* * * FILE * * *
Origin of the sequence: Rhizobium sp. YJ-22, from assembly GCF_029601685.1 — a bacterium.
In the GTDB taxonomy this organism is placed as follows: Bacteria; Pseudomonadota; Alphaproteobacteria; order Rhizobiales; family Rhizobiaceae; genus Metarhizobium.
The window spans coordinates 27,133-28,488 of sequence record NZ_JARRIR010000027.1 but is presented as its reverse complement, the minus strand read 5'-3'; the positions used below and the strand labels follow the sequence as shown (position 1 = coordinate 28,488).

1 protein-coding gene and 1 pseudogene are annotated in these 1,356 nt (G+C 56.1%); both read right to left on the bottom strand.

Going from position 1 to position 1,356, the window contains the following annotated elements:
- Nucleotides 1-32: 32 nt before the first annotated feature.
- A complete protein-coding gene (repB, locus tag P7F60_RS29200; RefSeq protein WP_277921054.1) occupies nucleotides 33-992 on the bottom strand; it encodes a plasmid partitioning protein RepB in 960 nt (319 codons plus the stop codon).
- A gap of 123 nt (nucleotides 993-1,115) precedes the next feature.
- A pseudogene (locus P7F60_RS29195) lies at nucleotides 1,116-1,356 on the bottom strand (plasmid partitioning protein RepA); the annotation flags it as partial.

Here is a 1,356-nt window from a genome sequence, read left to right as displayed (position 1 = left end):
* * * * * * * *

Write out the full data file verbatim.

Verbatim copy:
Origin of the sequence: Rhizobium sp. YJ-22, from assembly GCF_029601685.1 — a bacterium.
In the GTDB taxonomy this organism is placed as follows: Bacteria; Pseudomonadota; Alphaproteobacteria; order Rhizobiales; family Rhizobiaceae; genus Metarhizobium.
The window spans coordinates 27,133-28,488 of sequence record NZ_JARRIR010000027.1 but is presented as its reverse complement, the minus strand read 5'-3'; the positions used below and the strand labels follow the sequence as shown (position 1 = coordinate 28,488).

1 protein-coding gene and 1 pseudogene are annotated in these 1,356 nt (G+C 56.1%); both read right to left on the bottom strand.

Going from position 1 to position 1,356, the window contains the following annotated elements:
- Nucleotides 1-32: 32 nt before the first annotated feature.
- A complete protein-coding gene (repB, locus tag P7F60_RS29200; RefSeq protein WP_277921054.1) occupies nucleotides 33-992 on the bottom strand; it encodes a plasmid partitioning protein RepB in 960 nt (319 codons plus the stop codon).
- A gap of 123 nt (nucleotides 993-1,115) precedes the next feature.
- A pseudogene (locus P7F60_RS29195) lies at nucleotides 1,116-1,356 on the bottom strand (plasmid partitioning protein RepA); the annotation flags it as partial.

Here is a 1,356-nt window from a genome sequence, read left to right as displayed (position 1 = left end):